You Are Not Responsible for Your Own Online Privacy

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In 2010, Mark Zuckerberg told the audience at a TechCrunch awards ceremony that young people—especially social media users—no longer cared about privacy. “People have really gotten comfortable not only sharing more information and different kinds, but more openly and with more people,” he said. “That social norm is just something that has evolved over time.” While this statement obviously hasn’t aged well, it reflects a common belief that privacy violations happen when individuals reveal their own information. In other words, when something posted to Reddit or TikTok goes viral, or a nude photo sent to an admirer leaks, it’s first and foremost the fault of the person who posted it. This model of individualized accountability is very persistent. It’s also completely wrong. And it’s irrelevant in the age of generative AI.

Generative AI completely obliterates the idea of individual responsibility for privacy because you can’t control these algorithms’ access to your information, or what they do with it. Tools like ChatGPT, Dall-E, and Google Bard are trained on data scraped without consent, or even notice. At their worst, training sets suck up vast amounts of digital information and combine it into a data slurry that serves as the raw material for generative AI. As tech companies are scrambling to incorporate generative AI into every imaginable product, from search engines to games to military gadgets, it’s impossible to know where this output is going, or how it might be interpreted. Their privacy-violating predecessors, data brokers, also scraped the web and assembled massive dossiers on individuals, but their outputs aren’t available to the average person, for free, or integrated into search engines and word processors. The widespread availability of generative AI compounds potential privacy violations and opens up more people to harmful consequences.

The massive corpora employed by generative AI inevitably contain information on people that was not provided, created, or even known to be available. Public records about marriages, mortgages, and voter registration are all fair game, as are news stories, employee bios, and Wikipedia pages. But the slurry also contains millions of photographs and videos; Dall-E, for example, was trained on images collected from social media, search engines, and image-hosting sites. So if you’re in the background of a Flickr shot from 2007, your image could be used to train an algorithm. Nobody seems to know what goes into the data slurry, and there is no way to oversee or control it. When ChatGPT writes an inaccurate bio of me, I don’t know where the false information originated, but I don’t know where the correct information came from, either. We’re used to thinking of privacy as individual control over information, but it’s impossible to regulate how your personal information is used if you don’t even know its origin.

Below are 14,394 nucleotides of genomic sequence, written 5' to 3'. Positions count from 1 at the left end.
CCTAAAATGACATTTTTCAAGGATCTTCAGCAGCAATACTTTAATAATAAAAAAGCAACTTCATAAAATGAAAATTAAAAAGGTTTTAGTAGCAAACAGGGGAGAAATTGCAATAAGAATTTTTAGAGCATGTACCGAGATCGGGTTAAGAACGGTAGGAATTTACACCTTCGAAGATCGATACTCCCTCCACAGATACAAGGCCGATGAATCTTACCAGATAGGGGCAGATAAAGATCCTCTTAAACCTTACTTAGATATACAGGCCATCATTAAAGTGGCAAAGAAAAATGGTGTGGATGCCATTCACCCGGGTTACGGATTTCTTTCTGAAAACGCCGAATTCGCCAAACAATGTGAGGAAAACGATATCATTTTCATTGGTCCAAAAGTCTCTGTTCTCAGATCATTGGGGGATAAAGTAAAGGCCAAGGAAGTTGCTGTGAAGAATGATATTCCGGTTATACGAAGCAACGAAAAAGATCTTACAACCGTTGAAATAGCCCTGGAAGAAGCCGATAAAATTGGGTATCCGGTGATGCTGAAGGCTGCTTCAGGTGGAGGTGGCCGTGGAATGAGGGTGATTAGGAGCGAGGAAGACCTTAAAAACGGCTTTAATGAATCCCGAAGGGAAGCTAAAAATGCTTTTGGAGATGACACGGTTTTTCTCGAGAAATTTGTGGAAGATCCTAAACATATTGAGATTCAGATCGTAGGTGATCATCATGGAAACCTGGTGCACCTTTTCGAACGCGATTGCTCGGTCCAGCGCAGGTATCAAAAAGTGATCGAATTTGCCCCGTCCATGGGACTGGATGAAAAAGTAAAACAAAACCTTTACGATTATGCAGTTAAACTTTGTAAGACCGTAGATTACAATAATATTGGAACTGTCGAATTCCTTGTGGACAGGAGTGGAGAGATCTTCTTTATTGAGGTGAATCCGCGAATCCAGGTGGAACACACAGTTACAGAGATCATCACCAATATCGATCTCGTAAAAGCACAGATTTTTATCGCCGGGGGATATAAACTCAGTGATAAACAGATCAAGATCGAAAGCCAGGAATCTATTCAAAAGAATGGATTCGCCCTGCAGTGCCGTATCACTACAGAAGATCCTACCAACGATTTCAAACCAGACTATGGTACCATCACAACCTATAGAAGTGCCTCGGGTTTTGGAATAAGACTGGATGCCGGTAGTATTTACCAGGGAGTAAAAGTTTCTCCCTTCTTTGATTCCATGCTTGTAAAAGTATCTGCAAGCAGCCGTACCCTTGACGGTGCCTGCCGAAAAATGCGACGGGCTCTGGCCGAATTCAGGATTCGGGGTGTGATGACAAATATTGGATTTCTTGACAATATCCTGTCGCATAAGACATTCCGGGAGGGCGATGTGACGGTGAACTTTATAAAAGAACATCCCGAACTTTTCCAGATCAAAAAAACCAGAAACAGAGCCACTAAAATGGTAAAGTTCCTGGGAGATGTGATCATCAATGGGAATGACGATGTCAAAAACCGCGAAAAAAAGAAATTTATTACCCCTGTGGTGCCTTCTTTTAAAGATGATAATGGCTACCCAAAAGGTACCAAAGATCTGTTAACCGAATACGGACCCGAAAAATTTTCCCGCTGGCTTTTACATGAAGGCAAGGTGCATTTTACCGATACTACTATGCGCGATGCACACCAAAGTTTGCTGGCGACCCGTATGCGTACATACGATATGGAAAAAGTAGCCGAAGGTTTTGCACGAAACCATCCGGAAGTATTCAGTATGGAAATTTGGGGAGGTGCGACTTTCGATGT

Anthropologists and legal scholars have known for years that privacy can’t be controlled by individuals, partly because we share information within networks. In other words, people talk about each other, both on and offline. There’s no easy way to put limits on that; you can ask your friends not to post pictures of your kids on Instagram or to mention you on TikTok, but you are only as private as your chattiest contact. Networked privacy violations often happen because information provided in an environment with particular norms and expectations moves elsewhere and is interpreted differently. TikToks made for queer, progressive audiences become fodder for anti-trans campaigns; political speeches made to sympathetic audiences seem outrageous when viewed by the opposition.

New technologies increasingly compromise this networked privacy. Forensic genealogy, for example, allows police to identify suspects by examining genetic evidence gathered from distant relatives. You can choose not to use Ancestry.com, but you can’t stop a third cousin—who you probably don’t even know exists—from doing the same. Big Data, which uses massive datasets in similar ways, frequently implicates friends, relatives, and even distant acquaintances, which becomes extraordinarily worrisome when integrated into predictive policing or risk assessment algorithms. There is nothing people can do to prevent such invasions of privacy.

Generative AI heightens these networked privacy concerns. It compromises our ability to do “privacy work,” the methods and strategies we all employ to retain an acceptable level of privacy. And the outputs of generative AI are completely detached from their original source in ways previously unimaginable. It’s one thing to leak private text messages, and another for the entirety of Reddit to be used as grist for robot poetry and bad college papers. Information provided in one context can be entirely recontextualized and remixed, changing its meaning and violating what the philosopher Helen Nissenbaum calls “contextual integrity.” How can any one person prevent this?

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